Faculty Scholarship

The Fifth Freedom: The Constitutional Duty to Provide Public Education

Areto A. Imoukhuede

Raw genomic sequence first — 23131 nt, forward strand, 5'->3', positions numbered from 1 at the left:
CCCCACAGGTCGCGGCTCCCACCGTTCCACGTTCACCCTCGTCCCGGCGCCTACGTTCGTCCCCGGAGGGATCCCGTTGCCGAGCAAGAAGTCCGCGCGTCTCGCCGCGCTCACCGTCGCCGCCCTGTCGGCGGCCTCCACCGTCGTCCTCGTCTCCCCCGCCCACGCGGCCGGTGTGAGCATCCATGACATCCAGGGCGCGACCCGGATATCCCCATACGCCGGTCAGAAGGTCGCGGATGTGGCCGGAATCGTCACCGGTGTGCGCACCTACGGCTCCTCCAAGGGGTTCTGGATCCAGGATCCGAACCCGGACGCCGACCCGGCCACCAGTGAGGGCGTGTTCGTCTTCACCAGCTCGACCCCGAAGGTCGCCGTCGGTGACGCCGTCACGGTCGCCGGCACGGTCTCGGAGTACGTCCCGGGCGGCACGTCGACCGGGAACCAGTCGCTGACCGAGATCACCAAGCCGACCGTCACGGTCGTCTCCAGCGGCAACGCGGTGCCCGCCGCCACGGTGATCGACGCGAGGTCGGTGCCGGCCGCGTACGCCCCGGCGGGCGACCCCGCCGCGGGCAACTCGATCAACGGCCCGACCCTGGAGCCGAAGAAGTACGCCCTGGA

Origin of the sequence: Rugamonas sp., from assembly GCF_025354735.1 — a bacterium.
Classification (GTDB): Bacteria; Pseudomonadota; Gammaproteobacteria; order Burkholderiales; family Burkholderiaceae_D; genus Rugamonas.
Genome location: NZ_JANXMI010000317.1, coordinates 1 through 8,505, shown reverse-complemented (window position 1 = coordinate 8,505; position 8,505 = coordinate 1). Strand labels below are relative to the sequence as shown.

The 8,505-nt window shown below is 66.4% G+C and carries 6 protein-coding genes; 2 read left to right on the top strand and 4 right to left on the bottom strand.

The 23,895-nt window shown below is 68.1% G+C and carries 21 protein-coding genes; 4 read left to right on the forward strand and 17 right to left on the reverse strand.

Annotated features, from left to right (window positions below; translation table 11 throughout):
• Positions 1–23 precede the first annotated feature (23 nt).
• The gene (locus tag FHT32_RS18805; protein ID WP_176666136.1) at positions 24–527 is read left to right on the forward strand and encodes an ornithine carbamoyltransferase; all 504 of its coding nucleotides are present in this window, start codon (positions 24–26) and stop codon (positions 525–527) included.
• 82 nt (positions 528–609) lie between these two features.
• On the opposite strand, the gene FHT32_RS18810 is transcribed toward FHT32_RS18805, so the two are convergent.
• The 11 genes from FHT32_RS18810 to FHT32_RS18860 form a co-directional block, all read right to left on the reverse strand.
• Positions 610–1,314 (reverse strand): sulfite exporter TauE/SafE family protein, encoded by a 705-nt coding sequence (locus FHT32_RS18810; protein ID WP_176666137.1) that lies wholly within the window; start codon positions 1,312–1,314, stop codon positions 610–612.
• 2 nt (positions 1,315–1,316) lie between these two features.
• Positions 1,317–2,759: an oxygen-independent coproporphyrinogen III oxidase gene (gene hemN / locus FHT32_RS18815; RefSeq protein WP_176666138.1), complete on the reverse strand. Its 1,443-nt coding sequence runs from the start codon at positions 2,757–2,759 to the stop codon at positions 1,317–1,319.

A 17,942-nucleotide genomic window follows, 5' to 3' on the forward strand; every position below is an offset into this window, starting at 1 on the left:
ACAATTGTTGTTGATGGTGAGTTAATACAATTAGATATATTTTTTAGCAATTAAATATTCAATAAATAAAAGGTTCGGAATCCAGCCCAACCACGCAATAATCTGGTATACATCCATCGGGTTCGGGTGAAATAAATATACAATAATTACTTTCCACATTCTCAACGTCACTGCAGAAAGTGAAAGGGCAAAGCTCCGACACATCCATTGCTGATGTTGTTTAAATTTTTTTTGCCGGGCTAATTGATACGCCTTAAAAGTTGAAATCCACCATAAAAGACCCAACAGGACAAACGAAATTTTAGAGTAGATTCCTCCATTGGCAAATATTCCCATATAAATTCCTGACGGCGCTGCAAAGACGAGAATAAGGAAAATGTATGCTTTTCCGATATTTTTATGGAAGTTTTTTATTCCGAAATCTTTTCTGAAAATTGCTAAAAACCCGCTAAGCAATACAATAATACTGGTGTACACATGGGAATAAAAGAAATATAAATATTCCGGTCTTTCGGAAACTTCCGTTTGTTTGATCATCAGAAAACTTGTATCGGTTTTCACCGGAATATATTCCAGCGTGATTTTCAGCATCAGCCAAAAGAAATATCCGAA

Areto Imoukhuede, The Fifth Freedom: The Constitutional Duty to Provide Public Education, 22 University of Florida Journal of Law and Public Policy 45 (2011). “The fifth freedom is freedom from ignorance. It means that every[one], everywhere, should be free to develop his [or her] talents to their full potential – unhampered by arbitrary barriers of race or birth or income.” Lyndon B. Johnson This article argues that education is a fundamental human right that the U.S. Supreme Court has failed to recognize because of the Court’s bias towards negative, rather than positive rights. Viewed from the limited perspective of rights as liberties, the concern with declaring a fundamental right to education is that education legislation would be strictly scrutinized, thus causing the undesired result of preventing the enactment of laws regarding education. This would not be a concern if the Court embraced a constitutional analysis that specifically applied to positive rights and duties. Recognizing the fundamental right to public education as a positive right would correct a major inconsistency in U.S. constitutional law and bring fundamental rights doctrine more in line with broader societal understandings of social justice. The article concludes that in order to safeguard the fundamental right to public education, a new form of fundamental rights analysis for all positive rights must be developed. The details of such an analysis will take time to develop, but must begin with an understanding that traditional strict scrutiny analysis cannot be applied in the same way to positive rights as it is to negative rights.